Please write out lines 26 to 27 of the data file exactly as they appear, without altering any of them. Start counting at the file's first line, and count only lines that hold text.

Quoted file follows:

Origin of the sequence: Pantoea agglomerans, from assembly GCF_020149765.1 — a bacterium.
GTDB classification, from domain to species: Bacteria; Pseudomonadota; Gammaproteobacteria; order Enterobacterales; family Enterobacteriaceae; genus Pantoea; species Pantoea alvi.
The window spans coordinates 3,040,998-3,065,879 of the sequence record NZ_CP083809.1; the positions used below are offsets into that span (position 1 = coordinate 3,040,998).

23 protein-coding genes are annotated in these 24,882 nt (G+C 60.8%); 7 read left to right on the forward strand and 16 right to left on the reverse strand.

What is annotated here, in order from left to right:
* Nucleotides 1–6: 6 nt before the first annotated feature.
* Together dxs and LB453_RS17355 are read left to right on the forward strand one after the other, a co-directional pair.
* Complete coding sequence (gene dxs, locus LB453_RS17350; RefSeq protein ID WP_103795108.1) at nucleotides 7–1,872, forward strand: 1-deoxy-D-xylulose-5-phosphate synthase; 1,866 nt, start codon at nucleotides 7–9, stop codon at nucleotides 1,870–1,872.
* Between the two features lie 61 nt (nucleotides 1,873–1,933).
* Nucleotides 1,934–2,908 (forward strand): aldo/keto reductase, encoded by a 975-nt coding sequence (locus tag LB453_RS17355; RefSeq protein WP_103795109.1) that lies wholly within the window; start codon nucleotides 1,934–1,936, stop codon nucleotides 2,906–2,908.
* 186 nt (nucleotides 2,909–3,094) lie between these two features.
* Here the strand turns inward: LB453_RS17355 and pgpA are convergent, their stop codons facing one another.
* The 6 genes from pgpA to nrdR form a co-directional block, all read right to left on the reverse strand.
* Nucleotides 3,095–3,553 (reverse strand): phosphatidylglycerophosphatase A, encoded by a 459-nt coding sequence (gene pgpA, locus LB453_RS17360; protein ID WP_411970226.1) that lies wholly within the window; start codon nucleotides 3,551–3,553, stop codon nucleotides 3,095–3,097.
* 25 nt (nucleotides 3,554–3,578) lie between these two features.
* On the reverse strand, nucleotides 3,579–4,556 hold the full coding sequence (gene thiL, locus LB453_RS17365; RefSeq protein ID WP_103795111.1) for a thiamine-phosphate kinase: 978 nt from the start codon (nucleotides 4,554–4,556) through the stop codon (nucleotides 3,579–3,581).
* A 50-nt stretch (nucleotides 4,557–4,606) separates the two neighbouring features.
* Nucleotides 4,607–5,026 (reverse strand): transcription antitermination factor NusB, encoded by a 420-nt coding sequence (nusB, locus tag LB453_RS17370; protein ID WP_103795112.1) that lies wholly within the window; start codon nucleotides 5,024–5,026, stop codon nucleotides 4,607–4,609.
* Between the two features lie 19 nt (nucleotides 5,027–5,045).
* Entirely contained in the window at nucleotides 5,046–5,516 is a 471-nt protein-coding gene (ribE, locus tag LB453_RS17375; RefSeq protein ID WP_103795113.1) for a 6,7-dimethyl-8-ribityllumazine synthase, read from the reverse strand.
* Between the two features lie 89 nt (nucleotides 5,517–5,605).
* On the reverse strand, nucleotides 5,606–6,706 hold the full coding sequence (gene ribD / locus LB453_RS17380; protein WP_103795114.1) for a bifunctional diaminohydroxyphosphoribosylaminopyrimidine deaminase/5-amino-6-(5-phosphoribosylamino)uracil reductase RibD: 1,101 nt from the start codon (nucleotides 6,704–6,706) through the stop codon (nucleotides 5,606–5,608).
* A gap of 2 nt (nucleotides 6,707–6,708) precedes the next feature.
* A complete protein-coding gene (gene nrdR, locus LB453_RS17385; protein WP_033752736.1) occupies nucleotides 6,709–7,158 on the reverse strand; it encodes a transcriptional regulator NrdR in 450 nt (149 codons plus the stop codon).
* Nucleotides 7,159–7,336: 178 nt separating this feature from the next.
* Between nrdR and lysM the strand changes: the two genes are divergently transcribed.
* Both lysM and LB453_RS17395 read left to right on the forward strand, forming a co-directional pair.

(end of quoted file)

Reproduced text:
* Between nrdR and lysM the strand changes: the two genes are divergently transcribed.
* Both lysM and LB453_RS17395 read left to right on the forward strand, forming a co-directional pair.